Following our report on Dr Michael Merzenich's work on brain plasticity - the process of the brain whereby it builds neural pathways as a response to learning - there is news from the University of Edinburgh that exercise helps to protect the brain against age-related changes.
Following our report on Dr Michael Merzenich's work on brain plasticity -
the process of the brain whereby it builds neural pathways as a
response to learning - there is news from the University of Edinburgh that
exercise helps to protect the brain against age-related changes. People who exercised regularly were found to have less damage to the white matter of the brain - the connections between areas of the brain - and to have maintained a higher volume of grey matter, the part of the brain which Dr Alan Gow, head of the team which carried out the research, describes as "the thinking areas".
The research team tested over 700 people aged 70, and then re-tested them after a gap of 3 years. MRI scans of the volume of the brain showed that those who did more exercise had lost least grey matter and suffered least damage to the white brain matter.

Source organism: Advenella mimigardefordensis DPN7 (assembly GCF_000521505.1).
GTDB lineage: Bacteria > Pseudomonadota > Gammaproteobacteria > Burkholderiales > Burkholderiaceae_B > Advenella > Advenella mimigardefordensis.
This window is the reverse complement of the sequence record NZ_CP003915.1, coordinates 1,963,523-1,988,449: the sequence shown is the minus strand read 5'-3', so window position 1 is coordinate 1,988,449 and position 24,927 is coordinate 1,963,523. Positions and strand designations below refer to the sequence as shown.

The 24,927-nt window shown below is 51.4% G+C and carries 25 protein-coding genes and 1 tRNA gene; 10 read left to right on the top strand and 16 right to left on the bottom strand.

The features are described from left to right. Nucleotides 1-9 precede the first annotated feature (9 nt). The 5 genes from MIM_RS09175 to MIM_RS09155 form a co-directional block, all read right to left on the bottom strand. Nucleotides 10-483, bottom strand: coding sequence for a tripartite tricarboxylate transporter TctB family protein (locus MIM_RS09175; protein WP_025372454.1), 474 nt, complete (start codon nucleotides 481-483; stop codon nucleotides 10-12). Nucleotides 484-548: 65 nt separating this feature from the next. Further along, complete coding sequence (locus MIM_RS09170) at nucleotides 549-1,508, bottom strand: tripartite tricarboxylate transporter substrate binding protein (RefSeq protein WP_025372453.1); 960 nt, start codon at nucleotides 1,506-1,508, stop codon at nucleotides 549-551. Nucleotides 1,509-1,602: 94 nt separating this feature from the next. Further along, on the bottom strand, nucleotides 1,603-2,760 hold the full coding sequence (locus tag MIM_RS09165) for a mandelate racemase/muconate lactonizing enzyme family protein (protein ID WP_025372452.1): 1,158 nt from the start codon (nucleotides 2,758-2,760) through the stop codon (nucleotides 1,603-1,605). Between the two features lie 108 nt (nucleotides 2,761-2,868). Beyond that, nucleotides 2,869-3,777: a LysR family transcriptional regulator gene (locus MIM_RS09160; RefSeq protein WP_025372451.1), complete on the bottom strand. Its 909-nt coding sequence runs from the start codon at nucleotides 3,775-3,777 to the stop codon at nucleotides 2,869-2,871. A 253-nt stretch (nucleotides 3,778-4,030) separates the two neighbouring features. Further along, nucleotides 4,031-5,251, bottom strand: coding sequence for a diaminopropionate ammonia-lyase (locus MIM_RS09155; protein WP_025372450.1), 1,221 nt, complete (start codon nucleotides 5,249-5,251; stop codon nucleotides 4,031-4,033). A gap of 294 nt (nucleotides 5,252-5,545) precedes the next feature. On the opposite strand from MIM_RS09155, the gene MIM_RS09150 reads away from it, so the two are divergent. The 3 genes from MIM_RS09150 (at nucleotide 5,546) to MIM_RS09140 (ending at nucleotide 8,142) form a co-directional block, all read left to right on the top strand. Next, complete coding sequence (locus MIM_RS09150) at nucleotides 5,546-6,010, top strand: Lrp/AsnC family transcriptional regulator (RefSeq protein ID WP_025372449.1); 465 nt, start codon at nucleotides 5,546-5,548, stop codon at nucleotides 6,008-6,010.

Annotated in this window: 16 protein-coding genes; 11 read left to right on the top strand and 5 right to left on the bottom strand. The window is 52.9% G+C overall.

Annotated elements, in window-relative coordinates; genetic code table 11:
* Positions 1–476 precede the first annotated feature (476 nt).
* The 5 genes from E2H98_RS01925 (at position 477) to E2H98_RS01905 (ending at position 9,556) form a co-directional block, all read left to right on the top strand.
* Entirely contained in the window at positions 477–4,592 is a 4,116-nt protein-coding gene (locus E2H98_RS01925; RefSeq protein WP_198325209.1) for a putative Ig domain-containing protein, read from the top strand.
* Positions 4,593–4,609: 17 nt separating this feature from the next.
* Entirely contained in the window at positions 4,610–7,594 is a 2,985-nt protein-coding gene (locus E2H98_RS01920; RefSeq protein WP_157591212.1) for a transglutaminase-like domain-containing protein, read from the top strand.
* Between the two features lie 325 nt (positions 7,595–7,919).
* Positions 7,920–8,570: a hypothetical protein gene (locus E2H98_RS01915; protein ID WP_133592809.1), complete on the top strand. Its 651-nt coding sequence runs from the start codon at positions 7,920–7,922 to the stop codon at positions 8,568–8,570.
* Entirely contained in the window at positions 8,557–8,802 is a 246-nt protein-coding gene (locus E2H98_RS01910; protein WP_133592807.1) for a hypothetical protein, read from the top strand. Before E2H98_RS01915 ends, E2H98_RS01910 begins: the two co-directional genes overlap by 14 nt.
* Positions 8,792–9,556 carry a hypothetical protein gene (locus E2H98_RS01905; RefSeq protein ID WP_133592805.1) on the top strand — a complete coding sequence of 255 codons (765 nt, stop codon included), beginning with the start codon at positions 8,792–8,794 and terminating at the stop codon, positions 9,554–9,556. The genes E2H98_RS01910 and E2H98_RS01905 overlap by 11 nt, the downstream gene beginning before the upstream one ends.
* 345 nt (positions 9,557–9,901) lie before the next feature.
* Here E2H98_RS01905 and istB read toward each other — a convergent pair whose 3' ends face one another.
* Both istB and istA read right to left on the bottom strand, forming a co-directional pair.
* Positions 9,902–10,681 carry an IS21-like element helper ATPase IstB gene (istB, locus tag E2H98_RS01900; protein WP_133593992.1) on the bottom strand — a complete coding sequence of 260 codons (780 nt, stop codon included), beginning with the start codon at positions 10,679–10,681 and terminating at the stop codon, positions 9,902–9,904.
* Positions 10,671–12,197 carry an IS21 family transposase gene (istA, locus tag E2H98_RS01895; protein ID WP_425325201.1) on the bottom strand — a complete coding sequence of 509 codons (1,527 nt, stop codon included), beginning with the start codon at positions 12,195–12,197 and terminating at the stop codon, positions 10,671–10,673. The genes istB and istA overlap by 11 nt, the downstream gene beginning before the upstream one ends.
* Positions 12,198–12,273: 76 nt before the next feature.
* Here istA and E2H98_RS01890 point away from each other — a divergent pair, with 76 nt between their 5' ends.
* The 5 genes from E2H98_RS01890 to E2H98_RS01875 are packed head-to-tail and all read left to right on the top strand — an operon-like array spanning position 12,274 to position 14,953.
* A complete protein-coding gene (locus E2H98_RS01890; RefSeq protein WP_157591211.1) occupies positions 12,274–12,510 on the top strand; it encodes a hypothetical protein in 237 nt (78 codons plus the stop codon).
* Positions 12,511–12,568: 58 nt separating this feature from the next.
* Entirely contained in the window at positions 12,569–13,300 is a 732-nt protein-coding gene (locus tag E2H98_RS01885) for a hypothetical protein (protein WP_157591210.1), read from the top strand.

Recently, it has been proposed that mentally stimulating activities, such as doing crosswords or playing Sudoku, helped maintain brain function into later age, but the scientists found no evidence that these activities contributed to the physical wellbeing of the brain.
Dr Gow goes on to say that his team are very excited by the results and are looking forward to the next stages of the research looking to discover what might underlie the effect.
The research was carried out by a team at Edinburgh University's Centre for Cognitive Ageing and Epidemiology, which is funded by the Lifelong Health and Wellbeing programme, and the research is part of a larger project that is supported by Age UK's Disconnected Mind Project and the Medical Research Council.
Traditionally, there has always been a split between those who like sport and those whose preferred activities are in more cerebral areas, particularly at an earlier age, say, at school. It's very gratifying to know that, as we age, our interest in and commitment to maintaining our physical condition also has benefits for the mental side of life.